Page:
Snippet from the book:
THE ENVELOPE LAY in the middle of the table, between the silver tableware and the gold-rimmed plates. A bowl with rolls of fish bread stood on one side, and a steaming terrine of bean soup on the other. Father, dressed in his Lawkeepers tunic, sat at his usual place at the head of the table, Mother on the other end and little Liseyo with her silken hair on Father’s right hand side. Old Rosep stood at Mother’s elbow while ladling soup into her plate and talking to her in a low voice. All of them were looking at that envelope.
Mikandra hesitated in the doorway. Her face still glowed from having run from the hospital against the biting wind to be home in time for dinner. Father cast a Meaningful Glance at the envelope, and then met her eyes in that severe way of his that said Young lady, I demand an explanation.
Mother stopped talking to Rosep, and Rosep scurried out the room as fast as his sore knees and bow legs allowed, shutting the door behind him with a soft snick. The fire popped.
“Good evening, Mother and Father.” Mikandra sat down at her regular spot at the table, facing Liseyo, who looked at her with large eyes.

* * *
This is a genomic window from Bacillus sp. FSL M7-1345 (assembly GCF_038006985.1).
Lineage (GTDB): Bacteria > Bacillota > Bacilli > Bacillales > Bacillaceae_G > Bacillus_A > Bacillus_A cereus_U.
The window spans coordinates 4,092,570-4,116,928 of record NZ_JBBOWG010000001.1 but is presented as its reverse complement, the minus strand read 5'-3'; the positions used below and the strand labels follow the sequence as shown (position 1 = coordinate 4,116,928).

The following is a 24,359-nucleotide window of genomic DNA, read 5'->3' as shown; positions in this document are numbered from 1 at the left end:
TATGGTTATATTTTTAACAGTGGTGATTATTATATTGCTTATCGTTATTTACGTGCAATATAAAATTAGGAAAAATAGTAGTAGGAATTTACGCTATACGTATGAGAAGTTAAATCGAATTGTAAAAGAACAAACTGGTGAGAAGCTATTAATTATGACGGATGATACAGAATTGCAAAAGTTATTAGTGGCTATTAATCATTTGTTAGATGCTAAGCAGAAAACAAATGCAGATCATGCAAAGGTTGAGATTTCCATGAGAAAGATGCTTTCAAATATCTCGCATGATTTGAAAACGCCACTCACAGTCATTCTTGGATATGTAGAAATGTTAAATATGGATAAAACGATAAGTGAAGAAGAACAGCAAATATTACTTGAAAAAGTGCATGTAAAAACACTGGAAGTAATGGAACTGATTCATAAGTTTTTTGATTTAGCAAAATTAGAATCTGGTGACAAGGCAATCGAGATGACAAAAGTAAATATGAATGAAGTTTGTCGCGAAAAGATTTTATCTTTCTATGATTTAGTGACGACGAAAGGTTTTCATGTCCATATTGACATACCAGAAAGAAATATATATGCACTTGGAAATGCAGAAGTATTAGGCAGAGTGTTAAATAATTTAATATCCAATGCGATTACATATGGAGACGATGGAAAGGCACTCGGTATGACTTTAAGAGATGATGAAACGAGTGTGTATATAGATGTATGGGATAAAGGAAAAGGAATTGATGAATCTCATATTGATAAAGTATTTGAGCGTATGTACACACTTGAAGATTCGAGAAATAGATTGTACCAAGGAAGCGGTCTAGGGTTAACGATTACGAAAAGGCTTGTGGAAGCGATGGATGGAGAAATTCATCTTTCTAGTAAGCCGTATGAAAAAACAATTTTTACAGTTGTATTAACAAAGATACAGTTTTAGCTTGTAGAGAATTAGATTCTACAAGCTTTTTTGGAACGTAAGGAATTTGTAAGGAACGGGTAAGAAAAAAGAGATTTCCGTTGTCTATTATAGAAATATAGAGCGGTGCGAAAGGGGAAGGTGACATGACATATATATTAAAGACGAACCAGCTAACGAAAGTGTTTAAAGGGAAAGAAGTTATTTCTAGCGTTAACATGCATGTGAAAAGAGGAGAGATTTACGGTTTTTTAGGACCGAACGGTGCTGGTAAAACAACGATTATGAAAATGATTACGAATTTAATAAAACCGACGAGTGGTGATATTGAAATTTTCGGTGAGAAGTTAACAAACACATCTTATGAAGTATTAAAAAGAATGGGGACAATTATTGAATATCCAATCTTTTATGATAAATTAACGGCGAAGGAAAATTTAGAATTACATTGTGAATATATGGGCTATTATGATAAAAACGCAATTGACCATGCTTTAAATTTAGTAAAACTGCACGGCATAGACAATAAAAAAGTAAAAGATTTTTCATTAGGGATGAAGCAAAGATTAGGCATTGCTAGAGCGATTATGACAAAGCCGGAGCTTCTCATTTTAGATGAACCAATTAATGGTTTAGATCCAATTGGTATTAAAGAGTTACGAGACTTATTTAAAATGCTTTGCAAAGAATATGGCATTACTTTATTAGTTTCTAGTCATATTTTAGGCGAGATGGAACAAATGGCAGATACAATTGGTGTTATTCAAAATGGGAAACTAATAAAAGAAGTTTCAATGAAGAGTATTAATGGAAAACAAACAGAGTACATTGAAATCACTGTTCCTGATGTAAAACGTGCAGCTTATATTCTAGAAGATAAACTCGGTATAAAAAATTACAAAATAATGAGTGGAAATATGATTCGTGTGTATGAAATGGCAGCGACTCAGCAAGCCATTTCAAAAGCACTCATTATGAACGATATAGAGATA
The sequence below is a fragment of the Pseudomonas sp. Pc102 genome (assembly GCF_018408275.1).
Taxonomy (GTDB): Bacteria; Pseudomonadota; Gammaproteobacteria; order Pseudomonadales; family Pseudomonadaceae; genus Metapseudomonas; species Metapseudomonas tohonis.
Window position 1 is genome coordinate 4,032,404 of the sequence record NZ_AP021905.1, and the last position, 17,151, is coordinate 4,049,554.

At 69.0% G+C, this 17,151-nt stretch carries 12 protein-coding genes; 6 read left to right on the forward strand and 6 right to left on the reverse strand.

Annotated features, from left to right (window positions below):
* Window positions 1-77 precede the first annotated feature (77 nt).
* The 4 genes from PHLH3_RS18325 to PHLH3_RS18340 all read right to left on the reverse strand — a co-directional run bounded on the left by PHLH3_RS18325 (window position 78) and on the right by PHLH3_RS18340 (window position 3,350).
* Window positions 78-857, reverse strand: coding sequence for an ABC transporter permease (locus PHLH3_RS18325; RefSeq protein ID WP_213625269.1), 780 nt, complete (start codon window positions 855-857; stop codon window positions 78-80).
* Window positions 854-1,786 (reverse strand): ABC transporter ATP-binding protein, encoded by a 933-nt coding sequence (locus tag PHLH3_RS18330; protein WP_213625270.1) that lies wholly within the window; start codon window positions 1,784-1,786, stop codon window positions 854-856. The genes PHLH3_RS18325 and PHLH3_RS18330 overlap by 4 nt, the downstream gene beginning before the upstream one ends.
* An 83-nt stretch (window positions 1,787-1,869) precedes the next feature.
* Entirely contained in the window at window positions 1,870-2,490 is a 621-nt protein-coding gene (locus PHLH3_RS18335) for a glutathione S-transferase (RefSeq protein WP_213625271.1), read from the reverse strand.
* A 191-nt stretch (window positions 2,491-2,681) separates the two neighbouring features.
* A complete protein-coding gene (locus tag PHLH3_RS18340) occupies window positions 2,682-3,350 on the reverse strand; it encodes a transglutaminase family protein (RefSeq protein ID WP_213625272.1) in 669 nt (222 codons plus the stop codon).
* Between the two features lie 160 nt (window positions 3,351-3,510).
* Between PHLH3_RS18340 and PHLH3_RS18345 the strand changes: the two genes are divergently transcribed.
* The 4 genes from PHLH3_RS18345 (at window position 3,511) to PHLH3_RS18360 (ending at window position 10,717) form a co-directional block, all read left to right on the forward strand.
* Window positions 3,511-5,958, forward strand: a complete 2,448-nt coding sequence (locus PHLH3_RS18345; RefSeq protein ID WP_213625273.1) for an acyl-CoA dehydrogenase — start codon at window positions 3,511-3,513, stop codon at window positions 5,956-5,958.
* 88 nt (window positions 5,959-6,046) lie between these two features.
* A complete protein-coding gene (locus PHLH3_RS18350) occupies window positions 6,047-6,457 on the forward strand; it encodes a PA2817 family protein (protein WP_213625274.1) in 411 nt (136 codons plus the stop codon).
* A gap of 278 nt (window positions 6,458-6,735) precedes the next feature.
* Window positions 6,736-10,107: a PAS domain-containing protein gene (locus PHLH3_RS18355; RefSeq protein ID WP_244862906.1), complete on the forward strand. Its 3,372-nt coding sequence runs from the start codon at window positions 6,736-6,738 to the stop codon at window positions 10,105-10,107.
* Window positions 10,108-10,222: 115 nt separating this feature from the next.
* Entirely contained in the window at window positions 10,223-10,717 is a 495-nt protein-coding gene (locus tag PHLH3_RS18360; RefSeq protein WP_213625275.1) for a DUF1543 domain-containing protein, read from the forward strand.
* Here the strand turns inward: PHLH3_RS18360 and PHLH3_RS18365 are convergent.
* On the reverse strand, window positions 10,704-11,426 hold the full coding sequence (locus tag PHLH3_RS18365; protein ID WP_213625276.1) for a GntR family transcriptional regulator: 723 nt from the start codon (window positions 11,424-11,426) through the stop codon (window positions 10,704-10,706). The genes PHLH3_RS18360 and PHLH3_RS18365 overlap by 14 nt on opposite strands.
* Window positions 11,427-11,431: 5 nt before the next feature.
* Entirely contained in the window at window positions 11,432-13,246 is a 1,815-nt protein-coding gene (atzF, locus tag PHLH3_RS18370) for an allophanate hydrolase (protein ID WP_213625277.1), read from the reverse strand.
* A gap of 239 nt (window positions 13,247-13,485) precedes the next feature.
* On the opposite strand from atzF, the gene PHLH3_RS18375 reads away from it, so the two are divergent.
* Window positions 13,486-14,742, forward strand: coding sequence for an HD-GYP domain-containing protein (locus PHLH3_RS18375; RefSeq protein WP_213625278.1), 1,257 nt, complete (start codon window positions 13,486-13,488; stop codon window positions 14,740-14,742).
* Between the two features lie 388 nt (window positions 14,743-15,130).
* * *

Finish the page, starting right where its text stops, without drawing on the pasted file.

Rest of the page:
Into the heavy silence, Mother said, importantly, “A Trader Guild courier brought this for you this morning.”
Totally unnecessary. The envelope could have been anything if it wasn’t so unforgivingly carmine red, and that colour meant only one thing: Trader Guild. And the Guild only ever used couriers to deliver these types of messages.
Mikandra licked her lips and, avoiding her father’s penetrating gaze, picked the offending object off the table. The paper was heavy and smooth in her hands. It exuded a faint smell of ink, which was old-fashioned and classy all at once. A white label affixed to the front held her name, written by hand by the Guild’s calligraphers in Coldi and Mirani script. Mikandra Bisumar. As if there was any doubt.
She clutched it on her knees, out of the reach of her parents’ penetrating gazes, and met Liseyo’s eyes, whose expression said, Well, aren’t you going to open it?
Mikandra didn’t want to, not here where her parents were watching her, not now, before she’d sorted out this part of her future, because certainly, the Trader Guild wouldn’t use a courier if her application to the academy had been rejected, would they?